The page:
characters available

Note: By submitting your comments, you acknowledge that Radio Canada International has the right to reproduce, broadcast and publicize those comments or any part thereof in any manner whatsoever. Radio Canada International does not endorse any of the views posted. Your comments will be pre-moderated and published if they meet netiquette guidelines.

Netiquette »

When you express your personal opinion in an online forum, you must be as courteous as if you were speaking with someone face-to-face. Insults and personal attacks will not be tolerated. To disagree with an opinion, an idea or an event is one thing, but to show disrespect for other people is quite another. Great minds don’t always think alike—and that’s precisely what makes online dialogue so interesting and valuable.

Netiquette is the set of rules of conduct governing how you should behave when communicating via the Internet. Before you post a message to a blog or forum, it’s important to read and understand these rules. Otherwise, you may be banned from posting.

  1. RCInet.ca’s online forums are not anonymous. Users must register, and give their full name and place of residence, which are displayed alongside each of their comments. RCInet.ca reserves the right not to publish comments if there is any doubt as to the identity of their author.
  2. Assuming the identity of another person with intent to mislead or cause harm is a serious infraction that may result in the offender being banned.
  3. RCInet.ca’s online forums are open to everyone, without regard to age, ethnic origin, religion, gender or sexual orientation.
  4. Comments that are defamatory, hateful, racist, xenophobic, sexist, or that disparage an ethnic origin, religious affiliation or age group will not be published.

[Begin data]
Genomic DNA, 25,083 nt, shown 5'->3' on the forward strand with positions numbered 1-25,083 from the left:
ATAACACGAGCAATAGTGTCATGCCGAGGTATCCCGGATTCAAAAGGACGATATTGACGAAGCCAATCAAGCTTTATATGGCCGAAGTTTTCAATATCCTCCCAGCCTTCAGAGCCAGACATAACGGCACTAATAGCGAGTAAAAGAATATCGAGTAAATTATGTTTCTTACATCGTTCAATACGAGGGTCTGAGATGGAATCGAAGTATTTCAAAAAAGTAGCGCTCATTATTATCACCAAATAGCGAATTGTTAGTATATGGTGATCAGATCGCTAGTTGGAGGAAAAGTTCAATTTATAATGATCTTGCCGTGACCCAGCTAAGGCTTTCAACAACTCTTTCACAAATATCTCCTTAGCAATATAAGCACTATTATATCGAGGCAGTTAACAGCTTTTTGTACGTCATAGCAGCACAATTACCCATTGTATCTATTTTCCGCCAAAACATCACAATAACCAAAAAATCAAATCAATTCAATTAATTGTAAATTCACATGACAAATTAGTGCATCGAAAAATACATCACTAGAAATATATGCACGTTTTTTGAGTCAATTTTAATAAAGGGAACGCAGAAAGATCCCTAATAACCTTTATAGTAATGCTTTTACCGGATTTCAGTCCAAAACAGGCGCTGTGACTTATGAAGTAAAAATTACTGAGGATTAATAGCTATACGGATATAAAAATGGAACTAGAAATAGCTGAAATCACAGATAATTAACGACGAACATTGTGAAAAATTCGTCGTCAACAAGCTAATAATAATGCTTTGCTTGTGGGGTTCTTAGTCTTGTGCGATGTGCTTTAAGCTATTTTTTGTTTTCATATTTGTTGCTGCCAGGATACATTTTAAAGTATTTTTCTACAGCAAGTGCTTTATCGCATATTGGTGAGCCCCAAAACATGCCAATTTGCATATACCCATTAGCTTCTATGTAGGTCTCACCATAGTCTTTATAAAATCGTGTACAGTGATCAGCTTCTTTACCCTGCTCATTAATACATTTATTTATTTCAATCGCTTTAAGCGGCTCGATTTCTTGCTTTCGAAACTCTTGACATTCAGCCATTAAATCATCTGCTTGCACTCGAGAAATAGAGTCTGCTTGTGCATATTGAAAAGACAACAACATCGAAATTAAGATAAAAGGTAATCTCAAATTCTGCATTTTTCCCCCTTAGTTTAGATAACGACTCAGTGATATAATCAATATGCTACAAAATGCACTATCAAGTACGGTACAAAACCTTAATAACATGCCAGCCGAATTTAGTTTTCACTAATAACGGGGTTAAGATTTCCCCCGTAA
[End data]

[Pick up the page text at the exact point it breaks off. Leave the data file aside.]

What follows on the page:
5. In online speak, writing in ALL CAPS is considered yelling, and may be interpreted as aggressive behaviour, which is unpleasant for the people reading. Any message containing one or more words in all caps (except for initialisms and acronyms) will be rejected, as will any message containing one or more words in bold, italic or underlined characters.
  6. Use of vulgar, obscene or objectionable language is prohibited. Forums are public places and your comments could offend some users. People who use inappropriate language will be banned.
  7. Mutual respect is essential among users. Insulting, threatening or harassing another user is prohibited. You can express your disagreement with an idea without attacking anyone.
  8. Exchanging arguments and opposing views is a key component of healthy debate, but it should not turn into a dialogue or private discussion between two users who address each other without regard for the other participants. Messages of this type will not be posted.
  9. Radio Canada International publishes contents in five languages. The language used in the forums has to be the same as the contents we publish. The usage of other languages, with the exception of some words, is forbidden. Messages that are off-topic will not be published.
  10. Making repetitive posts disrupts the flow of discussions and will not be tolerated.
  11. Adding images or any other type of file to comments is forbidden. Including hyperlinks to other websites is allowed, as long as they comply with netiquette. Radio Canada International  is in no way responsible for the content of such sites, however.
  12. Copying and pasting text written by someone else, even if you credit the author, is unacceptable if that text makes up the majority of your comment.
  13. Posting any type of advertising or call to action, in any form, to Radio Canada International  forums is prohibited.
  14. All comments and other types of content are moderated before publication. Radio Canada International  reserves the right to refuse any comment for publication.
  15. Radio Canada International  reserves the right to close a forum at any time, without notice.
  16. Radio Canada International  reserves the right to amend this code of conduct (netiquette) at any time, without notice.
  17. By participating in its online forums, you allow Radio Canada International to publish your comments on the web for an indefinite time. This also implies that these messages will be indexed by Internet search engines.
  18. Radio Canada International has no obligation to remove your messages from the web if one day you request it. We invite you to carefully consider your comments and the consequences of their posting.